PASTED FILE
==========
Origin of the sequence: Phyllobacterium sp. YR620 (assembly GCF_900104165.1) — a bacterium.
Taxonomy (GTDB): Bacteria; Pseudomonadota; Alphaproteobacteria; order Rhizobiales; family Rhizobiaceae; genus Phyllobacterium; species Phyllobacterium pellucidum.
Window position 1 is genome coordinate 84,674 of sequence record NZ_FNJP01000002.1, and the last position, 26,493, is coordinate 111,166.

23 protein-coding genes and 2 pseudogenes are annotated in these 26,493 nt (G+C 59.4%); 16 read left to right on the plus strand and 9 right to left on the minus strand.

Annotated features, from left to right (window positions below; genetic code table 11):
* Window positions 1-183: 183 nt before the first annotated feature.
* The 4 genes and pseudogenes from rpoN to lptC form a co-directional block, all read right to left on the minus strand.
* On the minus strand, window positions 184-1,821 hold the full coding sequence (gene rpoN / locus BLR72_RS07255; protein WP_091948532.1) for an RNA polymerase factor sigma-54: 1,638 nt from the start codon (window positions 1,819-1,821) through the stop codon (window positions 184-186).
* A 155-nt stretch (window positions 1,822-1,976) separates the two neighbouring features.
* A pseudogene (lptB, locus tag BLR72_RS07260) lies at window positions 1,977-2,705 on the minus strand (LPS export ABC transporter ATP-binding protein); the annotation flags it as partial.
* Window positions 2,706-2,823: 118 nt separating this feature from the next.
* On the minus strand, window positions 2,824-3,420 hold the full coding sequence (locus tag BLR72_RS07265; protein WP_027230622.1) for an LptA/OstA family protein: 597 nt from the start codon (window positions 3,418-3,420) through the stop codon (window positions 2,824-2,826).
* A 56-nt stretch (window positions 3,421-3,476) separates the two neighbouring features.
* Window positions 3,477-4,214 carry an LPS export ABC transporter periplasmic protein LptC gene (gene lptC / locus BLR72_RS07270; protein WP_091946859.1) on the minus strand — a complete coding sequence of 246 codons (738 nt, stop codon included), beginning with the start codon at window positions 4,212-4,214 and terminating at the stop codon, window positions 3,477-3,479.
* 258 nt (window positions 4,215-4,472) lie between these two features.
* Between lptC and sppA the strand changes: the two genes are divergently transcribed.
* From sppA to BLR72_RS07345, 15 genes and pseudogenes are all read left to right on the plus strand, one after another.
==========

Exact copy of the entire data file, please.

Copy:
Origin of the sequence: Phyllobacterium sp. YR620 (assembly GCF_900104165.1) — a bacterium.
Taxonomy (GTDB): Bacteria; Pseudomonadota; Alphaproteobacteria; order Rhizobiales; family Rhizobiaceae; genus Phyllobacterium; species Phyllobacterium pellucidum.
Window position 1 is genome coordinate 84,674 of sequence record NZ_FNJP01000002.1, and the last position, 26,493, is coordinate 111,166.

23 protein-coding genes and 2 pseudogenes are annotated in these 26,493 nt (G+C 59.4%); 16 read left to right on the plus strand and 9 right to left on the minus strand.

Annotated features, from left to right (window positions below; genetic code table 11):
* Window positions 1-183: 183 nt before the first annotated feature.
* The 4 genes and pseudogenes from rpoN to lptC form a co-directional block, all read right to left on the minus strand.
* On the minus strand, window positions 184-1,821 hold the full coding sequence (gene rpoN / locus BLR72_RS07255; protein WP_091948532.1) for an RNA polymerase factor sigma-54: 1,638 nt from the start codon (window positions 1,819-1,821) through the stop codon (window positions 184-186).
* A 155-nt stretch (window positions 1,822-1,976) separates the two neighbouring features.
* A pseudogene (lptB, locus tag BLR72_RS07260) lies at window positions 1,977-2,705 on the minus strand (LPS export ABC transporter ATP-binding protein); the annotation flags it as partial.
* Window positions 2,706-2,823: 118 nt separating this feature from the next.
* On the minus strand, window positions 2,824-3,420 hold the full coding sequence (locus tag BLR72_RS07265; protein WP_027230622.1) for an LptA/OstA family protein: 597 nt from the start codon (window positions 3,418-3,420) through the stop codon (window positions 2,824-2,826).
* A 56-nt stretch (window positions 3,421-3,476) separates the two neighbouring features.
* Window positions 3,477-4,214 carry an LPS export ABC transporter periplasmic protein LptC gene (gene lptC / locus BLR72_RS07270; protein WP_091946859.1) on the minus strand — a complete coding sequence of 246 codons (738 nt, stop codon included), beginning with the start codon at window positions 4,212-4,214 and terminating at the stop codon, window positions 3,477-3,479.
* 258 nt (window positions 4,215-4,472) lie between these two features.
* Between lptC and sppA the strand changes: the two genes are divergently transcribed.
* From sppA to BLR72_RS07345, 15 genes and pseudogenes are all read left to right on the plus strand, one after another.